In a few days, many New Jersey families will mark the unofficial start of summer -- the long Memorial Day weekend -- by heading down the shore for some R&R. Meanwhile, thousands of Jersey Shore residents remain displaced by Superstorm Sandy, still working to repair damage that occurred more than a year and a half ago.

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David Gross and his family continue to live in a rental home, as they fight with their insurance company to pay for repairs to their Lavallette home.

"It's been a nightmare, you couldn't possibly imagine," Gross said while standing outside the Statehouse in Trenton on Tuesday. "I feel almost like we are just getting started. The storm lasted 24 hours; my insurance claim has lasted 19 months. As far as emotion goes, it's very hard."

Gross said he works seven days a week, but trying to handle insurance claims, inspectors, adjusters, insurance companies, mortgage companies and builders is a full-time job unto itself.

He also said the system he's fighting against is maddening.

"We are protecting the larger companies and not the individuals," Gross said. "I think that we need to hold the larger companies accountable in a faster timeframe. I can't go back to my house without getting sick, seeing all the things that are still damaged and destroyed that haven't even been thrown out yet. You just have to walk away and put it out of your mind, otherwise you wouldn't be able to get up and go to work every day."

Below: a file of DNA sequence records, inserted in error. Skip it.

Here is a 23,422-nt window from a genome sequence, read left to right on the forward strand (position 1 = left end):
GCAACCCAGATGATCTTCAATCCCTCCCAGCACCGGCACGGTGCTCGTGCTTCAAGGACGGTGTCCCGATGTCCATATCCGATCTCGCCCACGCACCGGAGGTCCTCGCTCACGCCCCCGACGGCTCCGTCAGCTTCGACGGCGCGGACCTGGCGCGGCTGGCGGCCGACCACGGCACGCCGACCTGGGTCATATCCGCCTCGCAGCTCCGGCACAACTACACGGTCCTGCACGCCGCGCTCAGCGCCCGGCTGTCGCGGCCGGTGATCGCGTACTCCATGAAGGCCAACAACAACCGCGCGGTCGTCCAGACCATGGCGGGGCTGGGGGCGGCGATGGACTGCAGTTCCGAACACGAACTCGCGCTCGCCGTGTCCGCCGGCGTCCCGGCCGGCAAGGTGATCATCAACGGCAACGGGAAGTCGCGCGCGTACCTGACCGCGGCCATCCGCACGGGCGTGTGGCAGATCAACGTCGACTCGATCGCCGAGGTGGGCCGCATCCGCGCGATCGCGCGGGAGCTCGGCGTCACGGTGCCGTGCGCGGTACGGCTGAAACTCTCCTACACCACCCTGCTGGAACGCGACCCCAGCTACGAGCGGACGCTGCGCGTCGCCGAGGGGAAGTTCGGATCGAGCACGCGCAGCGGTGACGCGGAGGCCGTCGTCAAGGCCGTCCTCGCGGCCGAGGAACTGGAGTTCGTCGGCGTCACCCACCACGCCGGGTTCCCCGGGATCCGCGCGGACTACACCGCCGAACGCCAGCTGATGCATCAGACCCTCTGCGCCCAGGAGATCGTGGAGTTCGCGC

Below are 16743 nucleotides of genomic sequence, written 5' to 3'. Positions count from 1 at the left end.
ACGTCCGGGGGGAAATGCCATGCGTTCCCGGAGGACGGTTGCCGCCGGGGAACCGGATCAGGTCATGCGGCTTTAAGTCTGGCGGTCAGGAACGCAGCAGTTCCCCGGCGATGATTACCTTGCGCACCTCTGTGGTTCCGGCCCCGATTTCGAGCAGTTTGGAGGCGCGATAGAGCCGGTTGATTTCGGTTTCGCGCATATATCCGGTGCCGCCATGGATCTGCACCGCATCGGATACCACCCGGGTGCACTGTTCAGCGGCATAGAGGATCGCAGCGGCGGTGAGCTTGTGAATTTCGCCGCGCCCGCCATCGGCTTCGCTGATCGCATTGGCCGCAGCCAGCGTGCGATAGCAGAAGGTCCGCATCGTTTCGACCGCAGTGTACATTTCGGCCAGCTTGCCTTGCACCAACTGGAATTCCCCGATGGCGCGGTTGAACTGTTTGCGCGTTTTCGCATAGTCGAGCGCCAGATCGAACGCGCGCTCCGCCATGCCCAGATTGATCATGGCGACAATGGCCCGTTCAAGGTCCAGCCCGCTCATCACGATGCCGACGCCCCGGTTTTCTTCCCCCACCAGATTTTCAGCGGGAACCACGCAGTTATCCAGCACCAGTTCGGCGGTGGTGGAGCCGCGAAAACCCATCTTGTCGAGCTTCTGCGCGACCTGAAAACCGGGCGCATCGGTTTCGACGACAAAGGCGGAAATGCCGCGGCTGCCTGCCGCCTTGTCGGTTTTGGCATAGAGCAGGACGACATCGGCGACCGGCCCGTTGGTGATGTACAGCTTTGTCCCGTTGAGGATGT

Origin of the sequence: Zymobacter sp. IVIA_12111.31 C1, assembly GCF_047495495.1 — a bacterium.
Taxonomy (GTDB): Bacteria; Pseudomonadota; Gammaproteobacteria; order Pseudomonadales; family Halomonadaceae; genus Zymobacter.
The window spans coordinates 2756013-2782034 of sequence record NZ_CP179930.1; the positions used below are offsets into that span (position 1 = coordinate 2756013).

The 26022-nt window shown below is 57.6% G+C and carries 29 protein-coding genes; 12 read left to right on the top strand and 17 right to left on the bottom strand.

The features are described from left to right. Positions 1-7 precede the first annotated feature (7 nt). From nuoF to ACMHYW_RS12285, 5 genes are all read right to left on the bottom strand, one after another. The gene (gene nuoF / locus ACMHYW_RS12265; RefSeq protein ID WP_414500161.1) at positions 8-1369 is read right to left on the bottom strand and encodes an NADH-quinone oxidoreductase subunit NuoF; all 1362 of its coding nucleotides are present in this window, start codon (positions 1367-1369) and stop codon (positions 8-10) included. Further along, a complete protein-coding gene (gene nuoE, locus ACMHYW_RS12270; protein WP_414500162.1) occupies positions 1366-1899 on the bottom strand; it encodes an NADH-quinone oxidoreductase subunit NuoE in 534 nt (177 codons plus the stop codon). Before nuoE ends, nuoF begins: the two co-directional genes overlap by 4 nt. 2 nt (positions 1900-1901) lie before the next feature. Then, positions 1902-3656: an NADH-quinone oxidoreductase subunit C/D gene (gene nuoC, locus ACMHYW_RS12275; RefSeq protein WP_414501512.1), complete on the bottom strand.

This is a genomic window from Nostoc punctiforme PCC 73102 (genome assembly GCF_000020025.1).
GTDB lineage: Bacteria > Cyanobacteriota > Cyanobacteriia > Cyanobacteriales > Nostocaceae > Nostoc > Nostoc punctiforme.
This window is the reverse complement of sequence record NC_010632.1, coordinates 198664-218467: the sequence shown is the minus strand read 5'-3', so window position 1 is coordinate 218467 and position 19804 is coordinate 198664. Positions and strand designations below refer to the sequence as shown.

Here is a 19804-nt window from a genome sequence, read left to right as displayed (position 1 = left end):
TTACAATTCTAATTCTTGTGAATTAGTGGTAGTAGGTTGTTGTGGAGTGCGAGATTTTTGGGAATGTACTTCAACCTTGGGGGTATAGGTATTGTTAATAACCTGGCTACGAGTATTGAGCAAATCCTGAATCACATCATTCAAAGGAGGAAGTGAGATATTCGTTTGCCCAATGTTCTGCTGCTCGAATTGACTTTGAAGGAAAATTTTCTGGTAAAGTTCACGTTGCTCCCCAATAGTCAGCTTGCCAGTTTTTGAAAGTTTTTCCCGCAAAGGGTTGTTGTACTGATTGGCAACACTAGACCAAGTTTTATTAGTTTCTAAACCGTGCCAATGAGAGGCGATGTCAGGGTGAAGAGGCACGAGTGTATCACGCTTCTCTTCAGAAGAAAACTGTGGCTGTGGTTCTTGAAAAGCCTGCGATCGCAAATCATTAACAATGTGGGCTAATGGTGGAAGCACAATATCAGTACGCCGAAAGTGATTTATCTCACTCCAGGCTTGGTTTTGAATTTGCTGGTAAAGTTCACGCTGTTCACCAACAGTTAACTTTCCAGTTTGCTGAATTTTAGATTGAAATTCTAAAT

Gross also said lawmakers are not doing enough to help Sandy victims who are still displaced.

"The accountability is not there," he said. "I think it's all just a political thing where everybody just wants to do what makes them look good, but this is not a numbers game, this is a moral and ethical issue that is not being addressed. I didn't gamble by not taking the insurance, I took the insurance. The insurance companies gamble that we're not going to have a storm -- well, they lost. They lost and it's time to pay up."